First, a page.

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Dupilumab Improves Signs and Symptoms of Atopic Dermatitis Without Safety Issues


The biologic dupilumab, which could be FDA-approved as early as April 2017 for sale by Sanofi and Regeneron Pharmaceuticals, Inc, under the brand name Dupixent, made headlines with another positive study indicating that the investigational human monoclonal antibody (mAb) intended to treat moderate-to-severe atopic dermatitis (AD) shows “sustained efficacy in reducing signs and symptoms and improving skin lesions and pruritus among AD patients without any major safety issues.”

Lead author on the study, Mette Deleuran, PhD, professor in the Dermatology Department at Aarhus University Hospital in Aarhus, Denmark, and her team revealed their results in a late-breaking abstract session at the 2017 annual American Academy of Asthma, Allergy, and Immunology (AAAAI) meeting in Atlanta, Georgia, on March 6. Deleuran and her team presented the first-step analysis from an ongoing phase 3 multi-center, open-label trial of subcutaneous dupilumab that Elias Zerhouni, former head of the National Institutes of Health and current Sanofi Pasteur head of Research & Development, described as “an illustration of something more profound [than a single-product success], which is really the emergence of a new science and portfolio at Sanofi.” He went on to call dupilumab the “prototype of future medicine” in an interview with Reuters because it is designed to target 2 different disease pathways at the same time: cytokines IL-4 and IL-13, both of which are believed to signal the body’s immune system to respond, resulting in inflammation and symptoms typical of the disease.

Although Sanofi is waiting on specific approval for dupilumab for treating atopic dermatitis, effective inhibition of these cytokines and the immune responses that they trigger would indicate broader reach of the drug. From a profit standpoint, it could solidify the potential in the biosimilar sector, demonstrating that the success of a single drug for a single purpose opens up what Zerhouni calls “a pipeline in a single drug,” since many of these cytokines play a role in everything, from seasonal allergies to cancer.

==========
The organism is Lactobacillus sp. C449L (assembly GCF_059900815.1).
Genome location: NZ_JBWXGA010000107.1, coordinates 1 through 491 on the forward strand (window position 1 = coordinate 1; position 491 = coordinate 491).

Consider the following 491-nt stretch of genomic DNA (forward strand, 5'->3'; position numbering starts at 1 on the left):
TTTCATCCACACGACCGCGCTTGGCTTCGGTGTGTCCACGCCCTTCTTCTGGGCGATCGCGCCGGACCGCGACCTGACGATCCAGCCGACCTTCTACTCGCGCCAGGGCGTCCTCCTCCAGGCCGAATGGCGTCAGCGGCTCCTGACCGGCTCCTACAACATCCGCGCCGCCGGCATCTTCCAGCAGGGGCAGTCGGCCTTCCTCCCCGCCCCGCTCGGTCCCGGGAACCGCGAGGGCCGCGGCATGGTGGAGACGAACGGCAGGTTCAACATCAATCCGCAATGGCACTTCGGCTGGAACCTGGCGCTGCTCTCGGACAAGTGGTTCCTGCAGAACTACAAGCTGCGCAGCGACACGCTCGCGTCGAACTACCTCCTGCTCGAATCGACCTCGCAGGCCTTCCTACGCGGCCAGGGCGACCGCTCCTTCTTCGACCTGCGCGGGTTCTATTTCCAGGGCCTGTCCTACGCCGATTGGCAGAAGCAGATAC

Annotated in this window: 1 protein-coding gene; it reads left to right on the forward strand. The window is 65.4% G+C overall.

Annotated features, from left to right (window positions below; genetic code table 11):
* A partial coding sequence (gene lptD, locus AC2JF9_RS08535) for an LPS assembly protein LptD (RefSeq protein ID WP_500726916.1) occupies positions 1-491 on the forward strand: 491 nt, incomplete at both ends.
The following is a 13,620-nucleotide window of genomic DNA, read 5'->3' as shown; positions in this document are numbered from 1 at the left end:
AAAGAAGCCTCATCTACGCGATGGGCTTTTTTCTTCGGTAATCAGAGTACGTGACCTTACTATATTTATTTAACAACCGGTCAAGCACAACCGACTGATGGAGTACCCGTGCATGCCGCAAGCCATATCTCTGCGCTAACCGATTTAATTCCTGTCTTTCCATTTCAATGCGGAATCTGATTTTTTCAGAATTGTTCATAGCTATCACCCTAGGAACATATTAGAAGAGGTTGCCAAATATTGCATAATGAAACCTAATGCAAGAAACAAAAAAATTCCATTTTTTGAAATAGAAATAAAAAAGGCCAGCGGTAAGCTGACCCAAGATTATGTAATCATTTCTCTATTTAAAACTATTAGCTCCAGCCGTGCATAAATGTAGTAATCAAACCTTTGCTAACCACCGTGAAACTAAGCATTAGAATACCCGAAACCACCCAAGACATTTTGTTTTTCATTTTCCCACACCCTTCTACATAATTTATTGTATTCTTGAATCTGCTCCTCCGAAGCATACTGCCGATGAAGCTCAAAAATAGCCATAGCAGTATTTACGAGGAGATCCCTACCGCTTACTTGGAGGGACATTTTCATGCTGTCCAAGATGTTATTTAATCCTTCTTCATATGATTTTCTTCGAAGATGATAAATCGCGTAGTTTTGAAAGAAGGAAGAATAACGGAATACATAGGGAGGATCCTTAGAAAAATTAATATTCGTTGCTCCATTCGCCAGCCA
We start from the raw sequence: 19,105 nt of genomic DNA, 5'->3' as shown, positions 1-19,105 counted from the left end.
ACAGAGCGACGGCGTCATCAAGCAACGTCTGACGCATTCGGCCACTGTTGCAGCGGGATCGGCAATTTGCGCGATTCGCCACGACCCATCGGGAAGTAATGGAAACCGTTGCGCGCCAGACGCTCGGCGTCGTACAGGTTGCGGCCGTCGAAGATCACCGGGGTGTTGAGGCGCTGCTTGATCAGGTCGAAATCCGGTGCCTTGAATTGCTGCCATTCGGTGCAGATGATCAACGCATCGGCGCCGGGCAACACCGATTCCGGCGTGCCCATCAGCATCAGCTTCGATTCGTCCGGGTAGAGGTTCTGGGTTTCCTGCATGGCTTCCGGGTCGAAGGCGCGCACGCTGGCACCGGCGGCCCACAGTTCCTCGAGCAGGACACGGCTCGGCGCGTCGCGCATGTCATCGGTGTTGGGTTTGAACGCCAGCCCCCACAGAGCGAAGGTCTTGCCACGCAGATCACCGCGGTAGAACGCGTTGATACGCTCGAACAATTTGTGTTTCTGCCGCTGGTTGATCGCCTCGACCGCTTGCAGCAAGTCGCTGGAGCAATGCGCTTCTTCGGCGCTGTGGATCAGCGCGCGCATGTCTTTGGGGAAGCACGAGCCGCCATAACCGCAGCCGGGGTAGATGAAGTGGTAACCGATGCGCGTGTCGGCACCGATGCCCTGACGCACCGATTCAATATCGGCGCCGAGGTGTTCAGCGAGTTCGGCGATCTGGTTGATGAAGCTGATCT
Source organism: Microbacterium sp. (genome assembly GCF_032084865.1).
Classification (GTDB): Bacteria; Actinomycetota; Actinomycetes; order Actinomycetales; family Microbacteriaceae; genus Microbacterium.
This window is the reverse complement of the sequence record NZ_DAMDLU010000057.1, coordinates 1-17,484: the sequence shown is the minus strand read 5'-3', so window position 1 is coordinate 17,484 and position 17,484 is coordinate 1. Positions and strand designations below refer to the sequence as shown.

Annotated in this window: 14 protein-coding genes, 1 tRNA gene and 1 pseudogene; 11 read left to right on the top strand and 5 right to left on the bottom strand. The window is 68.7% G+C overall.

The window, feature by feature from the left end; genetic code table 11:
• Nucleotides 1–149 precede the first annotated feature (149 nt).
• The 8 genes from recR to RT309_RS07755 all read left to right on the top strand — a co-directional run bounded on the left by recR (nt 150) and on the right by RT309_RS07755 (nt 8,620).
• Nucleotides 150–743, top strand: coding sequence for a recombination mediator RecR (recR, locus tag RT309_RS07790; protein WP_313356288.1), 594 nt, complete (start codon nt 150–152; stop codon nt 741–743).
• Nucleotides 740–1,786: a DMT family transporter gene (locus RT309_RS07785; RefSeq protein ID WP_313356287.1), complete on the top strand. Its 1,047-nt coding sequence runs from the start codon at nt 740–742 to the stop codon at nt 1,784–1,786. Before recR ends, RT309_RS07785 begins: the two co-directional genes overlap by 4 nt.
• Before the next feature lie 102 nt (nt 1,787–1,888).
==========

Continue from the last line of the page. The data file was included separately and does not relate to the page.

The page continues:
According to the study, adults with moderate-to-severe AD who had participated in previous dupilumab trials were eligible to participate in phase 3 of the trial. Of the 1491 patients (60% male, with an average age of 39.7 years) who received treatment, 106 withdrew from the study during a 1-year perios. There were no deaths reported in the study. “The most common adverse events (AEs) were nasopharyngitis (20.5% of patients), upper respiratory tract infection (9.5%), exacerbation of the condition (8.2%), and conjunctivitis (all etiologies 10.7%)” the team reported. Patients who withdrew cited AEs, with the most common being nasopharyngitis, headaches, and upper respiratory tract infections. At the week-52 assessment in the study, 48.6% of patients had a score between 0 and 1 on the Investigator’s Global Assessment (IGA) scale for their symptoms with a “1” score being “almost clear” and a “0” being “clear;” 75.4% achieved ≥75% in eczema area and severity, and their pruritus scores decreased by 62.24%. The patients came from multiple parent studies and efficacy did not differ across the board.

Sanofi spent about $5.47 billion on research and development last year, all of which could pay off once dupilumab is approved for marketing in the United States this year. According to Zerhouni, biologic drugs account for two-thirds of Sanofi’s pipeline of experimental medicines, and if dupilumab is approved, it is likely that Sanofi, which has been considered somewhat of a laggard in recent years in the research-and-development sector, could suddenly find itself setting the precedent for future spending allocations across the industry, despite the fact that biologics have been considered a bigger risk than traditional pharmaceuticals because they are more expensive to develop, manufacture, and get approved. The next step will be to “persuade healthcare providers to pay for dupilumab,” observed Reuters reporter Ben Hirschler. However, such difficulties could be well worth it if the drug company finds itself not only leading the pack in eliminating AD symptoms, but also ahead of the game as a result of dupilumab in many other areas of treatment as well.

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